More than two years after Superstorm Sandy slammed the Garden State, municipalities in hard hit areas, especially in Ocean and Monmouth Counties, are trying to deal with thousands of homes that were badly damaged by the hurricane, and have since been left abandoned.     

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The New Jersey Department of Community Affairs (DCA) is addressing the problem through a program designed to knock down the abandoned structures. The Unsafe Structures Demolition Program has $25 million in federal funds available for towns to use to destroy structures that are deemed unsafe by the DCA.

"This is to combat blight and to prevent these uninhabitable structures from destroying the community," said DCA Deputy Commissioner Melissa Orsen.

In many cases, the homes have been abandoned and left in a dilapidated state because the owners may not have homeowners insurance or they may still be fighting with their insurance companies to make repairs. In other cases, property owners may have simply run out of money.

"DCA is conferring with officials in communities where there was extensive damage from Sandy to compile a list of abandoned homes," Orsen said.

To date, DCA has completed over 1,600 inspections of structures towns have identified as unsafe and environmental reviews are underway. Orsen said the next step is to get consent from the homeowners for the property to be destroyed.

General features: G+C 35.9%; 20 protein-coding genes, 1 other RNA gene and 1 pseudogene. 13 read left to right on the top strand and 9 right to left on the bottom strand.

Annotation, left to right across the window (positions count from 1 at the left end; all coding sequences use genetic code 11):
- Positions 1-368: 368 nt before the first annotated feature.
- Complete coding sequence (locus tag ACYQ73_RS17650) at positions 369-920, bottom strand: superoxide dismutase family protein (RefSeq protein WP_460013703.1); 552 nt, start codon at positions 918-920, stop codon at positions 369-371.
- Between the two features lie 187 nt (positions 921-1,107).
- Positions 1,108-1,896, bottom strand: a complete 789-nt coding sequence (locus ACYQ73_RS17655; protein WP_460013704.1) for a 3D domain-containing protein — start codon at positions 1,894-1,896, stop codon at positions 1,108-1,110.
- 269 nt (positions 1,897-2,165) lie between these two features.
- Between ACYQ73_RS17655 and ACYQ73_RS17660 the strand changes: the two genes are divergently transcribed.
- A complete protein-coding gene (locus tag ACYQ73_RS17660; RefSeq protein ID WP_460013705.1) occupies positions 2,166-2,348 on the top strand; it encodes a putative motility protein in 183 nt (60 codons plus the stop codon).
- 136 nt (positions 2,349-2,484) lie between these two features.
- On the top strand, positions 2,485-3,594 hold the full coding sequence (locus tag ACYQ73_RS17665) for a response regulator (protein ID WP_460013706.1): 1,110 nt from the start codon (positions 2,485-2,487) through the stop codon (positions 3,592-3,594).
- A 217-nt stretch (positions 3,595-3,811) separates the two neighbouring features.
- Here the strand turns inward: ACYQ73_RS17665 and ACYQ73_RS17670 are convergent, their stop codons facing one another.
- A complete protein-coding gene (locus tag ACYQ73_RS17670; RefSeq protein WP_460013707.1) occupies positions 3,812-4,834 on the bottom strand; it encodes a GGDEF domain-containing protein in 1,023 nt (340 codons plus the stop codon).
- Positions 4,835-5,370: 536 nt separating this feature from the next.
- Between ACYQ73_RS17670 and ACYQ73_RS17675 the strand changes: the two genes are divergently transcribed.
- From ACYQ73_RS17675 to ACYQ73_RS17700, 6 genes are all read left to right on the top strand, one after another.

Orsen said towns all over New Jersey are thankful to have a partner to move this process forward.

"Once the FEMA (Federal Emergency Management Agency) assistance ran out, they were concerned how they would proceed with these uninhabitable homes and this is really to combat blight and to help these communities recover from the devastation," Orsen said.

The goal, according to Orsen, is to focus on clusters of abandoned properties so that a bigger impact can be made on the entire community.

"You really lift up a community when you get rid of the blight. It impacts the homeowner to the left, to the right and then the developments all over," Orsen said.